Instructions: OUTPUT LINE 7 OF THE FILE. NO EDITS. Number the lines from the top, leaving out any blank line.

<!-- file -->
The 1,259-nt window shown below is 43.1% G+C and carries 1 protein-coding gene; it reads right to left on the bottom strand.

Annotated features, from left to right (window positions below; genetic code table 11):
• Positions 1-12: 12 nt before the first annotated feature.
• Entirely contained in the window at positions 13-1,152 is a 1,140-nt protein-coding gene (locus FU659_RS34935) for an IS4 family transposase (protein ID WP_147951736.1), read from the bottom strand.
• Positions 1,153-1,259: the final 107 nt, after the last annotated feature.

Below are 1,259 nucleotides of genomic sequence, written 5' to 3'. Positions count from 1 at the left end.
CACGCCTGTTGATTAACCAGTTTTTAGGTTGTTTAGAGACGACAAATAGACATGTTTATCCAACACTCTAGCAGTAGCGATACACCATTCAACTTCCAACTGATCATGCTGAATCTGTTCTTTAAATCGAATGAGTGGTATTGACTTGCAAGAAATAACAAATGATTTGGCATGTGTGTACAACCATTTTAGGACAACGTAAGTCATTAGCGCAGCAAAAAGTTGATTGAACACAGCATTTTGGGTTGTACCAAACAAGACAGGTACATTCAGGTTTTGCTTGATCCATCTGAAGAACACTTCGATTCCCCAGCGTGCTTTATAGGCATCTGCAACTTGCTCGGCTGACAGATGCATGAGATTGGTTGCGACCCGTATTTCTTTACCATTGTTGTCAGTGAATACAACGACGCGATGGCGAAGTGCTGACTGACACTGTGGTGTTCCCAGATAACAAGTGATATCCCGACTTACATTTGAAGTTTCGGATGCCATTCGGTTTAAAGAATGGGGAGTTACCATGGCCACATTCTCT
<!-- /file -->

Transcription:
CACGCCTGTTGATTAACCAGTTTTTAGGTTGTTTAGAGACGACAAATAGACATGTTTATCCAACACTCTAGCAGTAGCGATACACCATTCAACTTCCAACTGATCATGCTGAATCTGTTCTTTAAATCGAATGAGTGGTATTGACTTGCAAGAAATAACAAATGATTTGGCATGTGTGTACAACCATTTTAGGACAACGTAAGTCATTAGCGCAGCAAAAAGTTGATTGAACACAGCATTTTGGGTTGTACCAAACAAGACAGGTACATTCAGGTTTTGCTTGATCCATCTGAAGAACACTTCGATTCCCCAGCGTGCTTTATAGGCATCTGCAACTTGCTCGGCTGACAGATGCATGAGATTGGTTGCGACCCGTATTTCTTTACCATTGTTGTCAGTGAATACAACGACGCGATGGCGAAGTGCTGACTGACACTGTGGTGTTCCCAGATAACAAGTGATATCCCGACTTACATTTGAAGTTTCGGATGCCATTCGGTTTAAAGAATGGGGAGTTACCATGGCCACATTCTCT